Joshua Wachs ‘87 started an initiative last month to allow members from the Board of Advisors, a governing body which aims to connect Emerson students and faculty to outside industries, to self-appoint themselves as ‘Champions’ to an area of study or expertise at Emerson.
The Champions aim to foster engagement and involvement with the students and faculty by selecting an area of study where they see themselves as most effective, Wachs, a member of the Board of Advisors, formerly known as the Board of Overseers, and newly self-appointed esports champion, said.
“I like the word ‘Champion’ because it is both a noun and a verb,” he said. “You are the Champion but you are also championing the cause.”
The basis for creating Champions came from Wachs’ ties to esports at Emerson, which combines communication studies with the competitive video gaming program, and the Board of Advisors’ desire to work more directly with the Emerson community, Wachs said.
“We were thinking of what was going to be the best way to match the passions and interests of different board members with different areas at Emerson and of Emerson communities,” he said. “How do we get those [board members] wanting to do more and be recognized as an area of expertise and resource for students and faculty to use?”
Wachs works closely with the co-presidents of Emerson’s esports organization, juniors Aaron Van Leesten and Josiah Seet.
“It’s really good that [the Board of Advisors are] allowed to be champions in different skills and industries,” Seet said. “I think a lot of people think the Board of Advisors is like this nebulous presence that makes decisions, but it’s cool to see the personalities and passions of each Board Advisor sort of reflected in what they are championing.”
Member of the Board of Advisors and newly appointed Innovation Champion Mark Donovan ‘89 has been building new businesses for the past 25 years, he said, and over 15 years of executive-level leadership in innovation experience. As the Innovation Champion, Emerson is the perfect platform to teach and guide students through the innovation industry and the problem-solving process, he said.
So far, Champions have been appointed to areas including esports, innovation, public affairs, social media affairs, marketing, and entertainment. Advisors can champion multiple fields too, Wachs said. He does not want to give each Champion out by name yet as the Advisors are still in the early stages of transitioning to those roles, he said.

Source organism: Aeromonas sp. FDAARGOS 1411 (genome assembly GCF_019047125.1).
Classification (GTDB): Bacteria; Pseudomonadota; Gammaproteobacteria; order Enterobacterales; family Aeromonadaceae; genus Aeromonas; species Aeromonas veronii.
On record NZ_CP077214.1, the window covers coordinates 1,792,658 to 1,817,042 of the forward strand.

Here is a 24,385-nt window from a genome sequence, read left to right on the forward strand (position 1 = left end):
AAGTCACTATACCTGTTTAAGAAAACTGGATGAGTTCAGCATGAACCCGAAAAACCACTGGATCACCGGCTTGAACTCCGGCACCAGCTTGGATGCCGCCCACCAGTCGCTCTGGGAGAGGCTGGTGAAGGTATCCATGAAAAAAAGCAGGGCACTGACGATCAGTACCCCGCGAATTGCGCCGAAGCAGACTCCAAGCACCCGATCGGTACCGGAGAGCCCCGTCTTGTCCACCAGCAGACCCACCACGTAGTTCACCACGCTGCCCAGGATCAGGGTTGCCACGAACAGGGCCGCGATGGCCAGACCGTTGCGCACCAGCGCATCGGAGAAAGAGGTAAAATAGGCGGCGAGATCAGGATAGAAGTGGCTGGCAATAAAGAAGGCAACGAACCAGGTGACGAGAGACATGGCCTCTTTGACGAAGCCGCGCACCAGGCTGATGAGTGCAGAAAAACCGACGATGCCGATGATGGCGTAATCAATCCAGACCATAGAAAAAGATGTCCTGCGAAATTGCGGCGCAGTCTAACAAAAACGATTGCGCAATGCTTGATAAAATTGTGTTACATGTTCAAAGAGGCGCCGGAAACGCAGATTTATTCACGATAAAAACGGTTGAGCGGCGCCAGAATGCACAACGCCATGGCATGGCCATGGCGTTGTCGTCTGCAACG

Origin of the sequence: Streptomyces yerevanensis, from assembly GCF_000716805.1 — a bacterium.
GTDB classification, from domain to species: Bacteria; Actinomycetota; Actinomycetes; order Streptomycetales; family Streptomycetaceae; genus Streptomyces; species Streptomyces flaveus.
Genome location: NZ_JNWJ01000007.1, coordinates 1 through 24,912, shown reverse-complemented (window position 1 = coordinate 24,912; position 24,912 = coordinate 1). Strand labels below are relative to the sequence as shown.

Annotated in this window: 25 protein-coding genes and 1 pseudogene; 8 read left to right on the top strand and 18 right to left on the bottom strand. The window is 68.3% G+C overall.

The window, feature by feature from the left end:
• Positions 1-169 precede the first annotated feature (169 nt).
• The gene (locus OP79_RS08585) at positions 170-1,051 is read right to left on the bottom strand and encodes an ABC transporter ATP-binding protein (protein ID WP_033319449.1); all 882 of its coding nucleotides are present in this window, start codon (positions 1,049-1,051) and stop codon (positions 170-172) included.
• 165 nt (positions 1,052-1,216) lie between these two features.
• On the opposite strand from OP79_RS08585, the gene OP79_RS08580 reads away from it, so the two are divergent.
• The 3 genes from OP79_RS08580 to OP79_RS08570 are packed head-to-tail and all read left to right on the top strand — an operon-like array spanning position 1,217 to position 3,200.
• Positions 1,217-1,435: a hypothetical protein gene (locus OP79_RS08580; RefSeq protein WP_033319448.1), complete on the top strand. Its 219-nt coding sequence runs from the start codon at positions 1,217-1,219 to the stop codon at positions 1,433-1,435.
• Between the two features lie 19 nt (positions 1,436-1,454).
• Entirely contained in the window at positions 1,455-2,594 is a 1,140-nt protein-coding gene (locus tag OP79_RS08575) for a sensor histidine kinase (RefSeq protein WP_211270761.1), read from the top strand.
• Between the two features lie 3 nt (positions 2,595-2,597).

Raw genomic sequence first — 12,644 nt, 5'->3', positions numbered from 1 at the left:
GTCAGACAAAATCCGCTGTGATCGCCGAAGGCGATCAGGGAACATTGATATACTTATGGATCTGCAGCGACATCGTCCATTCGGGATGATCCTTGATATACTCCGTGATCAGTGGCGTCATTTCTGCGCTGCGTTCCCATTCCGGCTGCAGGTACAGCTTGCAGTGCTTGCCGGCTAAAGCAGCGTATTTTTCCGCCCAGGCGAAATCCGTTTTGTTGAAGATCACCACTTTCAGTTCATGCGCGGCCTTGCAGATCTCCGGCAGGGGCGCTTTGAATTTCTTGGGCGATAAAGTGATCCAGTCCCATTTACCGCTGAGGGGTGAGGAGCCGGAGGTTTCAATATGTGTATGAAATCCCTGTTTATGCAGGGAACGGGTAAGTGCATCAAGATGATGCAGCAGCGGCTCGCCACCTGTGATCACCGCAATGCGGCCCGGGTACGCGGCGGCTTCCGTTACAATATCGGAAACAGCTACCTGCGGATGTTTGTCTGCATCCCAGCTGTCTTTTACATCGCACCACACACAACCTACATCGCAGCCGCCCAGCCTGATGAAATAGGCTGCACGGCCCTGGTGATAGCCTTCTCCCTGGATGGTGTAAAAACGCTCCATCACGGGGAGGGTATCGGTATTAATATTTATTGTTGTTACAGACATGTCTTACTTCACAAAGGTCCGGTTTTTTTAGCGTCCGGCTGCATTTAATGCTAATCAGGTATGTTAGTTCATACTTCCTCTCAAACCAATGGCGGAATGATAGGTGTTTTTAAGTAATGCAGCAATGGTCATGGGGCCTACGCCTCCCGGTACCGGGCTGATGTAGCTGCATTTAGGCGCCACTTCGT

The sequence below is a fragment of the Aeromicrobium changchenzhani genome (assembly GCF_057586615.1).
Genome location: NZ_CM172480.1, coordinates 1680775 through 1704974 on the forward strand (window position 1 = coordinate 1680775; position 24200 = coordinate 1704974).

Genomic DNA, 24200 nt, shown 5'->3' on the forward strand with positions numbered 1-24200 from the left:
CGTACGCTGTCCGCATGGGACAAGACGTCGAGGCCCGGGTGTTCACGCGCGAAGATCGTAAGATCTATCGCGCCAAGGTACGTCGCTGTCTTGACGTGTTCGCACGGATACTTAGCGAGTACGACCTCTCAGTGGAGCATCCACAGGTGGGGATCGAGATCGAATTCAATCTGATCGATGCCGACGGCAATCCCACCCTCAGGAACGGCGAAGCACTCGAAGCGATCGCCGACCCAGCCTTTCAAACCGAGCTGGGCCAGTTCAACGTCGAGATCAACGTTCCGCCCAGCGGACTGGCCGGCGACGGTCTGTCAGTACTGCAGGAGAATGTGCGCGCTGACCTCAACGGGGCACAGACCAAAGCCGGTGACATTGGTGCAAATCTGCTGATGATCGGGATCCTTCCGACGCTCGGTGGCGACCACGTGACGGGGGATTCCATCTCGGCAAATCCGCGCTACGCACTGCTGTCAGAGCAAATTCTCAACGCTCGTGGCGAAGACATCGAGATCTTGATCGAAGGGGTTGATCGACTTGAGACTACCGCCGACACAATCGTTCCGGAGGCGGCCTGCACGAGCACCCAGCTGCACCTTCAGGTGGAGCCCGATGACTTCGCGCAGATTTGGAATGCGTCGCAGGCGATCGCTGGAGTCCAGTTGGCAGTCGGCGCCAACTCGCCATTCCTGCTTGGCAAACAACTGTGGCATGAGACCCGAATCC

As a member of the Board of Advisors, Wachs advocated for the esports organization and program. He helped launch the esports newsletter and aided the student organization in presenting their accomplishments to the Board of Trustees, the President, and admissions, Seet said.
“In the past, because his role wasn’t so well defined, I don’t think [Wachs] was as nearly as effective as he currently is in advocating for us,” Van Leesten said.
Last semester during the production of an esports event called the Super Smash Brothers Tournament, Van Leesten and Seet became the main point of contact for industry professionals interested in working with the student organization, Van Leesten said.
“It was just Josiah and I struggling to pull everything together for months, with anything from trying to get sponsored for food, trying to get the venue, to trying to work with different partners to make sure everything was working,” he said. “It was an interesting role to play, but I don’t believe it would be appropriate for most students to play and I think that’s where Champions could be most effective.”
Wachs expects to have a solidified list of Champions in the next four weeks, he said. Interested students and faculty will be able to get in touch with Nicole Sullivan, office of communications assistant director of media relations, to connect with Champion board members.
Deputy News Editor Max Reyes did not edit this article.